Rehabilitation of the majority of hearing handicapped in Sweden consists of hearing aid fitting, provision of technical devices and information during about four visits to a Hearing Centre. Generally there is no structured guidance of the hearing handicapped on how to proceed with the hearing aid at home between appointments. A programme of active fitting (AF) of hearing aids, with a task-oriented diary, 'Try Your Hearing Aid' as a basic part, was therefore developed. We conducted a series of studies from 1985 to 1988 with the aim of investigating the benefit and applicability of the programme. A total of 128 new hearing aid candidates participated in three studies at the Sahlgrens hospital and at four other hearing centres in smaller Swedish towns. In a controlled study the AF group was more positive to their hearing aids and to the fitting period after 10 months. They used their hearing aids more frequently and felt psychologically more secure with them. It was established that the AF programme could well be applied in the clinical routine for a majority of new hearing aid patients. Old age per se was not found to be a relevant exclusion criterion. The positive outcome of the AF programme has stimulated the Swedish Institute of the Handicapped to print 'Try Your Hearing Aid' with a manual, and to introduce it to all hearing centres in Sweden.
In a questionnaire study, 227 patients with atopic dermatitis and 215 with psoriasis, who had used alternative medicine, were asked to state their main reason for trying alternative medicine. The answers indicated that the absence of satisfactory effect of physician-provided therapy was the most decisive factor. Their main information sources on alternative therapies were persons without skin disease, and the mass media. The majority reported no improvement, or even aggravation of their skin disease, as a result of alternative treatments (except for diet changes). These findings emphasize the need for documentation of effect of alternative medicine, as well as for further research and education efforts in order to improve therapy for atopic dermatitis and psoriasis.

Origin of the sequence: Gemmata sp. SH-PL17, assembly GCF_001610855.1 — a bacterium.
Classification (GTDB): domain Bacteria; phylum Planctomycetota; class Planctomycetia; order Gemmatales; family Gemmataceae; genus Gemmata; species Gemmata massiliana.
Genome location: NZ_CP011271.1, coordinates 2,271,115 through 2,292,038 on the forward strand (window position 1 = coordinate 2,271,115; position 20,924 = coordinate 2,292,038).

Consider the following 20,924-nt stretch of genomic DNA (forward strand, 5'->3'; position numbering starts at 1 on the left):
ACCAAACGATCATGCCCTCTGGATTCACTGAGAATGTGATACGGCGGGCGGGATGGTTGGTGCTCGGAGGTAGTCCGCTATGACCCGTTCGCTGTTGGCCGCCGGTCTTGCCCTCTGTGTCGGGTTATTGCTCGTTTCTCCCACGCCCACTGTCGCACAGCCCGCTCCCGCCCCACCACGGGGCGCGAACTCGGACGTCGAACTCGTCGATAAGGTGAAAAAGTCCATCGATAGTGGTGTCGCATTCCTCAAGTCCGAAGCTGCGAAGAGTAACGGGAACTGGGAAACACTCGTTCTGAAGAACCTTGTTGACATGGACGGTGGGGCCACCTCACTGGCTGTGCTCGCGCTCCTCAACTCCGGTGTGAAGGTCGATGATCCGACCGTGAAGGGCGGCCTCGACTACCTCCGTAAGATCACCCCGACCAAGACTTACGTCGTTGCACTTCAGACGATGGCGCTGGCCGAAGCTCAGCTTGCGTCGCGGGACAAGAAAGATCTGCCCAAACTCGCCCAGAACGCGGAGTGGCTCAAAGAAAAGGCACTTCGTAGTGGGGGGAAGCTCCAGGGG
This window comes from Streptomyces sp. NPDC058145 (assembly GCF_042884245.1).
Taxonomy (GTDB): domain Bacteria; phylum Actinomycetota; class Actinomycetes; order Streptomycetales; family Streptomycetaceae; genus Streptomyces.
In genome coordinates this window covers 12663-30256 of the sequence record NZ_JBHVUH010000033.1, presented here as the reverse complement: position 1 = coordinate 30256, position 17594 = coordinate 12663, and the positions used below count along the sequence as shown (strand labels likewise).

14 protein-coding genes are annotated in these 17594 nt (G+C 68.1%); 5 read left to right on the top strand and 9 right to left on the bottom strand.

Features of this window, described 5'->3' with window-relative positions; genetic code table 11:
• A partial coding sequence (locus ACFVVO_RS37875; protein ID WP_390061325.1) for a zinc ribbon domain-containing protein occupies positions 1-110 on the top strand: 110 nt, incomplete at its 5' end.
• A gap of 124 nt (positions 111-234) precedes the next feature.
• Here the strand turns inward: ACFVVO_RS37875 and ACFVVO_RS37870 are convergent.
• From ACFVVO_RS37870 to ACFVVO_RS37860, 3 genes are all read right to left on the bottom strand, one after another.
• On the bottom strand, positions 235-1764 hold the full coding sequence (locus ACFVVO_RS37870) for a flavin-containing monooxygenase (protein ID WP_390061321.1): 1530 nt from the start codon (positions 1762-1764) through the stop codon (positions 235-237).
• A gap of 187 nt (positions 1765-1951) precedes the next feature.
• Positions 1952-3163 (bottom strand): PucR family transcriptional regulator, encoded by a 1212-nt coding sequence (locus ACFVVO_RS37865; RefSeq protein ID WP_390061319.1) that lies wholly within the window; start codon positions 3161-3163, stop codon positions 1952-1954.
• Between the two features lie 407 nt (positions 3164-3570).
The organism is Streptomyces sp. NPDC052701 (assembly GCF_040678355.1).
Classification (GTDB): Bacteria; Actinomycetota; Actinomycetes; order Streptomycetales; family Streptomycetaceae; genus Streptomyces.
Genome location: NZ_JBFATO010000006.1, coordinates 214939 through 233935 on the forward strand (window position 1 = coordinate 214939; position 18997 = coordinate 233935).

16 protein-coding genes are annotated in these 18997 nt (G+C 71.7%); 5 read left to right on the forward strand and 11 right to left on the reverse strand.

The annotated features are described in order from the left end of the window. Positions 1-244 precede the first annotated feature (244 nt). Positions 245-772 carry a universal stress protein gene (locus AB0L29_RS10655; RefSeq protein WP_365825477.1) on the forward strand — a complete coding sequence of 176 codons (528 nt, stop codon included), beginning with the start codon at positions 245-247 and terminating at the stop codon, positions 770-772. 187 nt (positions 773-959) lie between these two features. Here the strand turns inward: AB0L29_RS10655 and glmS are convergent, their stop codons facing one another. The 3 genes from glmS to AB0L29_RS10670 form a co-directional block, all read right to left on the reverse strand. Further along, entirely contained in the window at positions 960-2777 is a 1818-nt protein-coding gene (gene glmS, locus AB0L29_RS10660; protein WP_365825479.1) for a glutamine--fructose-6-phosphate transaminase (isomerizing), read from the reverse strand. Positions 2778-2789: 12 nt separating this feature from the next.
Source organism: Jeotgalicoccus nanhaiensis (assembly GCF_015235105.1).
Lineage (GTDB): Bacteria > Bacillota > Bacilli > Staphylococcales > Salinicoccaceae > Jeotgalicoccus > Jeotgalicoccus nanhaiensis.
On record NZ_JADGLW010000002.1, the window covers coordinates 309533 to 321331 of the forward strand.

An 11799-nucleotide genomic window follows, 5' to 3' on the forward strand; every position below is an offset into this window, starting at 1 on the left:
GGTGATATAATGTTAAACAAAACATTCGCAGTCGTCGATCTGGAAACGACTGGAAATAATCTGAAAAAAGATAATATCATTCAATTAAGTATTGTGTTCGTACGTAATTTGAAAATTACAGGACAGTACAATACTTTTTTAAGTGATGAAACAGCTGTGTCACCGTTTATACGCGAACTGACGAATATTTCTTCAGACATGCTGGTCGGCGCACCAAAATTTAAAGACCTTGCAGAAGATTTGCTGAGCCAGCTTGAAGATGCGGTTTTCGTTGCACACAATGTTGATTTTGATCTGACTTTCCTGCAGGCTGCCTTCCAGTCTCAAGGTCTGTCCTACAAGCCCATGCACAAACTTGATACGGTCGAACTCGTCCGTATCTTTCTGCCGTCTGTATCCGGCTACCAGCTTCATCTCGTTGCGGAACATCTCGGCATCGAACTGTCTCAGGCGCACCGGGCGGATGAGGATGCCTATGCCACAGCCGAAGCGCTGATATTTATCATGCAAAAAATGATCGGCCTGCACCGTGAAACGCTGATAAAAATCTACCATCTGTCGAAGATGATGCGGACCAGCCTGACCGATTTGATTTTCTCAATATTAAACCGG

The integration of primary oral health care has a pivotal role in improving oral health outcomes and providing accessible and affordable health care. This article contributes to the deep understanding of the cultural aspects of the integration of oral health into primary health care at an Indigenous health organization. Proceeding from a collaborative and interdisciplinary research project evaluating the integration of oral health care within primary care in Eeyou Istchee, this research is based on group discussions (6) and individual interviews (36) with 74 participants (care providers, administrators, and patients) held in four Eastern James Bay Cree communities. This study anthropologically explored participants' perceptions about primary health care conceptualizations, culturally based approaches, and experiences of oral care services at this organization using a "two-eyed seeing" Indigenous framework. The study identified three key factors related to the integration of primary oral health care: Cree perception of primary health and oral health care, cultural safety, and health provider-patient communication and the role of silence. Study findings reflected a dichotomy of perception of primary health care and the relevant units of care between the Cree structural and cultural perspective and the non-Cree professional perspective. The Cree people perceived "household" as a unit of care in comparison to non-Cree who viewed "health care services" as units of care. Our results also underline the role of cultural safety agents to address the needs for cultural competence and the role of silence as implicit cultural protocol. Our anthropological analysis illustrates the potential for increasing the level of appreciation for both users and workers in oral care in the future by ameliorating communication skills and intercultural knowledge.